It is remarkable, that the ablest modern advocates for the truth and divine authority of the gospel, as if they knew of no certain, demonstrative proof which could be adduced in a case of so much importance, seem to content themselves, and expect their readers should be satisfied, with an accumulation of probable arguments in its favour; and it has been even said, that the case admits of no other kind of proof. If it be so, the author requests all so persuaded to consider, for a moment, whether it could be reconciled to any ideas of wisdom in an earthly potentate, if he should send an ambassador to a foreign state to mediate a negotiation of the greatest importance, without furnishing him with certain, indubitable credentials of the truth and authenticity of his mission? And to consider further, whether it be just or seemly, to attribute to the Omniscient, Omnipotent Deity, a degree of weakness and folly, which was never yet imputed to any of his creatures ? for unless men are hardy enough to pass so gross an affront upon the tremendous Majesty of Heaven, the improbability that God should delegate the Mediator of a most important covenant to be proposed to all mankind, without enabling him to give them clear and, in reason, indisputable proof of the divine authority of his mission, must ever infinitely outweigh the aggregate sum of all the probabilities which can be accumulated in the opposite scale of the balance. And to conclude, I presume it will not be denied, that the authenticity and celestial origin of any thing pretending to be a Divine Revelation, before it has any claims upon our faith, ought to be made clear beyond all reasonable doubt; otherwise, it can have no just claims to a right to influence our conduct. http://edward-t-babinski.blogspot.com/2012/06/george-bethune-english-1787-1828.html

  • http://historical-jesus.info/ Bernard Muller

    I understand “Nazarene” appears also in gMatthew, but never in gLuke, or Acts, or gJohn; they use “Nazorean” instead.
    One (unevidenced) theory of mine: after gMark was known, some of the first Ebionites called themselves “Nazarenes”. However those were not really Christians. That caused the other gospellers to switch to “Nazorean”, as meaning “from Nazareth” (except one case in Acts: Paul being said from the sect of the Nazoreans), even if Nazoreans were initially probably members of a particular Jewish (apocalyptic?) sort, with no relationship with Nazareth.
    Cordially, Bernard

  • http://lotharlorraine.wordpress.com/ Lothar Lorraine

    Hello, thanks for having called our attention to this interesting paper.

    I wonder about one thing. Is it possible (and not implausible) that Mattew might be reffering to an oral or written tradition he and others viewed asbeing inspired but which got lost?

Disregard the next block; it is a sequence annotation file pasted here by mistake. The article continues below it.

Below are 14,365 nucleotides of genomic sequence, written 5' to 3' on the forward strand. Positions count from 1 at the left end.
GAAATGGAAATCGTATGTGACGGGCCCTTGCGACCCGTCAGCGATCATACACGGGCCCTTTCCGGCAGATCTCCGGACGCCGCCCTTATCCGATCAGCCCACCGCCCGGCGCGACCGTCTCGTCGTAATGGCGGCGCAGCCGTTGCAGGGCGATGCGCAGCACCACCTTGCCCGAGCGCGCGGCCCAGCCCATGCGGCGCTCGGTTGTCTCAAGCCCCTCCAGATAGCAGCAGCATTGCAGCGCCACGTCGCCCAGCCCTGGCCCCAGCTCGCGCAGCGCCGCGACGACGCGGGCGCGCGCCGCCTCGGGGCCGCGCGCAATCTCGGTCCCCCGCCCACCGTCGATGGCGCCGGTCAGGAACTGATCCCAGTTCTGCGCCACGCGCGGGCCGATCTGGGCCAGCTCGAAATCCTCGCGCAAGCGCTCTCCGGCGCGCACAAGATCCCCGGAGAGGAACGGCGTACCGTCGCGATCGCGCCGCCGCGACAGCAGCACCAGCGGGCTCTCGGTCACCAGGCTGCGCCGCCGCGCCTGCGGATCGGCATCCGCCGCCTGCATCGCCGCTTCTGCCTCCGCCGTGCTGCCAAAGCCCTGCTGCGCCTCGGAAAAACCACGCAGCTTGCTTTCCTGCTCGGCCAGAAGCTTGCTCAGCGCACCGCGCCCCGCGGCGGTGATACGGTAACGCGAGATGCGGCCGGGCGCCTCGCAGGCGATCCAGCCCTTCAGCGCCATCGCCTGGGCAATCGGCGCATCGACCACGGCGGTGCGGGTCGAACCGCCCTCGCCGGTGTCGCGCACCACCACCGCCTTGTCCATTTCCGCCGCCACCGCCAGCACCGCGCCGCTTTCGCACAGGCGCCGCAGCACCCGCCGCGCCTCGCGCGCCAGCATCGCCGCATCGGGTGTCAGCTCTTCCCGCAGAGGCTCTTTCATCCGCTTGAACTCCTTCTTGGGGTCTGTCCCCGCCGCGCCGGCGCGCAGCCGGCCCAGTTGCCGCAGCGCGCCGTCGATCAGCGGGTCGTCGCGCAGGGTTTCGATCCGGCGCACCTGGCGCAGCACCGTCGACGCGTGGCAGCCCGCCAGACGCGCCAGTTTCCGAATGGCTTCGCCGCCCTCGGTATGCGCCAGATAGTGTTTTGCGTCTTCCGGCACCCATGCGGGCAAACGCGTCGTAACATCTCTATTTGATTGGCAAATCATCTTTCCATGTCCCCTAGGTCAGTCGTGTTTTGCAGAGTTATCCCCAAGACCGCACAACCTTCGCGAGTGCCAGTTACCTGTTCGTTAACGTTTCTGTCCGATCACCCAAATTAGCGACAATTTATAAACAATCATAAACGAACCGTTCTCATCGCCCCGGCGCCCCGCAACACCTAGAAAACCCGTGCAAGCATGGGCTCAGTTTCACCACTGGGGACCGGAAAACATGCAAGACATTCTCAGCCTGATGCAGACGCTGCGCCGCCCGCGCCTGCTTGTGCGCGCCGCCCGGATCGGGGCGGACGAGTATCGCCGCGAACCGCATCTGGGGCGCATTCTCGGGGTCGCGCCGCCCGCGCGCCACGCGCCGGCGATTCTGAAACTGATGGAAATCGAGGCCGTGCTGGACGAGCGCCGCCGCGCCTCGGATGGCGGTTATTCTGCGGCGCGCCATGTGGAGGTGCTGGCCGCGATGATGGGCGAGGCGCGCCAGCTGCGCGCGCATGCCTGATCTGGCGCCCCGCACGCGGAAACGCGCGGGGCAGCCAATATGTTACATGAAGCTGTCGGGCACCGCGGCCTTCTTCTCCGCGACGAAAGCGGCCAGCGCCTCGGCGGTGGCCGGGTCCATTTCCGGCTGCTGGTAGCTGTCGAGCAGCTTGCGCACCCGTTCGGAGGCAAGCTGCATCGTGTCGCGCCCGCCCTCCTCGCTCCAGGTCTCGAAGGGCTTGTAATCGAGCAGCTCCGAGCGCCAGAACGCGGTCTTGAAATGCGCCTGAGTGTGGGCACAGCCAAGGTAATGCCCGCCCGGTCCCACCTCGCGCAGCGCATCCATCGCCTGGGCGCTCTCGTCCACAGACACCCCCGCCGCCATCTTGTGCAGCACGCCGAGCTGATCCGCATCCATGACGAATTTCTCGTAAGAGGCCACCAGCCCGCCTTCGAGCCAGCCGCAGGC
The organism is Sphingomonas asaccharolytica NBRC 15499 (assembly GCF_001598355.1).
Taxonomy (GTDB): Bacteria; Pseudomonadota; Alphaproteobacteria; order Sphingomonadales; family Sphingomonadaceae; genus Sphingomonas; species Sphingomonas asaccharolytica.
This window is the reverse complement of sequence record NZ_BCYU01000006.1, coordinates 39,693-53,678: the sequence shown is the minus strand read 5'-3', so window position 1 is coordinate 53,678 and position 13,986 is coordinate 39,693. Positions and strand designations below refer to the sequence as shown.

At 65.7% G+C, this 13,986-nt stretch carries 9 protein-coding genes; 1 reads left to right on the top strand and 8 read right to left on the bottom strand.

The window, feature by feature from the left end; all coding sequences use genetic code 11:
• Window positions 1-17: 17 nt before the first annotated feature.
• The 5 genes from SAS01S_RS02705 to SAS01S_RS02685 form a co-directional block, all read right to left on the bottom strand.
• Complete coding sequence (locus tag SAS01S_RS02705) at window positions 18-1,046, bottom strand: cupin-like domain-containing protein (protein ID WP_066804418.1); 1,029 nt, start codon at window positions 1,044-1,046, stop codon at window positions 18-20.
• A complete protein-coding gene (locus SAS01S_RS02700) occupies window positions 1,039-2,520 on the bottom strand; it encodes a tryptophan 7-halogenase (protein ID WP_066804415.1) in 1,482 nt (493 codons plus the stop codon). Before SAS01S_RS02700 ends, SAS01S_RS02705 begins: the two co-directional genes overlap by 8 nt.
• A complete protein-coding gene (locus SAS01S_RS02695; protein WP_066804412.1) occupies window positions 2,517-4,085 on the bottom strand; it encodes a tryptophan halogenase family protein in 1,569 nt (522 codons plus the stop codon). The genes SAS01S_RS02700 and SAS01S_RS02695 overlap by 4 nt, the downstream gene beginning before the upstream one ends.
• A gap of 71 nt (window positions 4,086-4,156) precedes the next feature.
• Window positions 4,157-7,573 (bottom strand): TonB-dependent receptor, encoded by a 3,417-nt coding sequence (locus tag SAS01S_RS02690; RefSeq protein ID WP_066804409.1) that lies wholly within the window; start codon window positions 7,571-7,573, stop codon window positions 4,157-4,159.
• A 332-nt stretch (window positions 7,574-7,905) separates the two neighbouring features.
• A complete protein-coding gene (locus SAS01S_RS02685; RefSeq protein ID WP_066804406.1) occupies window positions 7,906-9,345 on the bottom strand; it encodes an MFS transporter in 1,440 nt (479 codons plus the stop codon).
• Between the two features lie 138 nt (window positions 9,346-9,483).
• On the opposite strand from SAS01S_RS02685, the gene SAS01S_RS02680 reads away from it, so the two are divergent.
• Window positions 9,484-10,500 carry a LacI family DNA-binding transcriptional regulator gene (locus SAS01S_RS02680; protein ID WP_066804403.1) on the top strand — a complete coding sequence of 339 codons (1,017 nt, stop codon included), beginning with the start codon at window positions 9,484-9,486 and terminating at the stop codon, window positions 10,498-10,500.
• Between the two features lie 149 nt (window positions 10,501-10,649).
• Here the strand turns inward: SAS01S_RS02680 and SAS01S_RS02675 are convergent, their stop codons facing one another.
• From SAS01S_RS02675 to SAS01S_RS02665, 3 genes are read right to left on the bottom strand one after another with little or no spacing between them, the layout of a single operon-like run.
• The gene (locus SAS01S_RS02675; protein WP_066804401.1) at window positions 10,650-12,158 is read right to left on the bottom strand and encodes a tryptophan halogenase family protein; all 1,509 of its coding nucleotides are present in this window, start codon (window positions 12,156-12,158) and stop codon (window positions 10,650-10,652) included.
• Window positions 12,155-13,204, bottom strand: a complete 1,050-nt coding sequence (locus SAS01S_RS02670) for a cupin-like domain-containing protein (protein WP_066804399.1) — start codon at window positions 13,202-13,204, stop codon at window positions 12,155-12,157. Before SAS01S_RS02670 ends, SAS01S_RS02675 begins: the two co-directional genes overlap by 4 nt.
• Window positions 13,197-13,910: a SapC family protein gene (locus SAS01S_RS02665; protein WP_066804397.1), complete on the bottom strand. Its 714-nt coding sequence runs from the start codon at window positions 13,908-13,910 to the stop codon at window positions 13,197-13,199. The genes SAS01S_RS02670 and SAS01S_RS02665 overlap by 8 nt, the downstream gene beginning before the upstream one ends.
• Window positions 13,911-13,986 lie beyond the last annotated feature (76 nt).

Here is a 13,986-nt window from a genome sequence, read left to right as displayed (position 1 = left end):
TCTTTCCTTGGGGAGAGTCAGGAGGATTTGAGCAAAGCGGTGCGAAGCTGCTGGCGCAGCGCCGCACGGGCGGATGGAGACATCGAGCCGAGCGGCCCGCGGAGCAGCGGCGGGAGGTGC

You wrote:
    “Even on this level, one could point out that Jesus in Matthew is far more “observant” than in other early Christian writings: he emphasizes that Jesus did not come to abolish the law but to fulfill it, and has him counsel his followers to observe what the scribes and Pharisees demand.”

    This is very interesting for me since it concerns a puzzling question: did Jesus contradict himself by saying every detail in the Torah was right while clearly rejecting specific commands during the sermon on the mount?

    Do you personally the historical Jesus taught that every letter of the Torah has to be observed? Or was it put into his mouth?
    I just don’t know.

    Anyway, I’m beginning to write a series of posts as to why Christian should not regard books within the Biblical Canon as being more inspired than book outside the Canon.

    The very article you’ve written gives us compelling grounds for having such an attitude!

    Lovely greetings from continental Europe, Marc.

    Lothars Sohn – Lothar’s son


    • http://www.patheos.com/blogs/religionprof/ James F. McGrath

      I think that the emphasis on doing everything the Torah requires probably stems from Matthew. Jesus seems to have recognized – as other rabbis also did – that sometimes two requirements of the Torah conflict and one must choose between them. And based on that, he seems to have approved of allowing humanitarian concerns like hunger, healing, and helping others in general, as taking priority over things like ritual purity and other comparable concerns and stipulations.

  • Susan Burns

    From the perspective of a female that has experienced pregnancy and childbirth, the answer is very clear. A male may accept the story of a woman about to give birth traveling on a donkey from the “lower Galilee” to Jerusalem as a simple accounting of an historical event. A woman, who is a mother, would not. Since this story is completely made up without a modicum of historicity the question is why? Why would a myth that defies reason be needed? This fantastic journey places Mary in Bethlehem to give birth and still have her son be a “Nazorean”.. Obviously, both must be true at the same time for Jesus to be considered a candidate for Messiah. If there had not been a requirement that the Messiah be a “Nazorean” then the birth would have taken place in Bethlehem (a definite requirement for Judeans) and that would be the end of it. The invention of a myth that could not possibly have any truth at its core is proof that there was a requirement for the Messiah to be a “Nazorean”. It may be that the Nazorean demand stemmed from the branch of Jesse in Isaiah or some Yazidi or Mandaic condition. In any case, it does not mean the lowland village of Nazareth that has nothing in common with the highland region of the Kinneret. I think the most plausible explanation is either that Nazorean refers to a priestly class that the Gospel authors preferred to hide or the true meaning had been lost to the authors.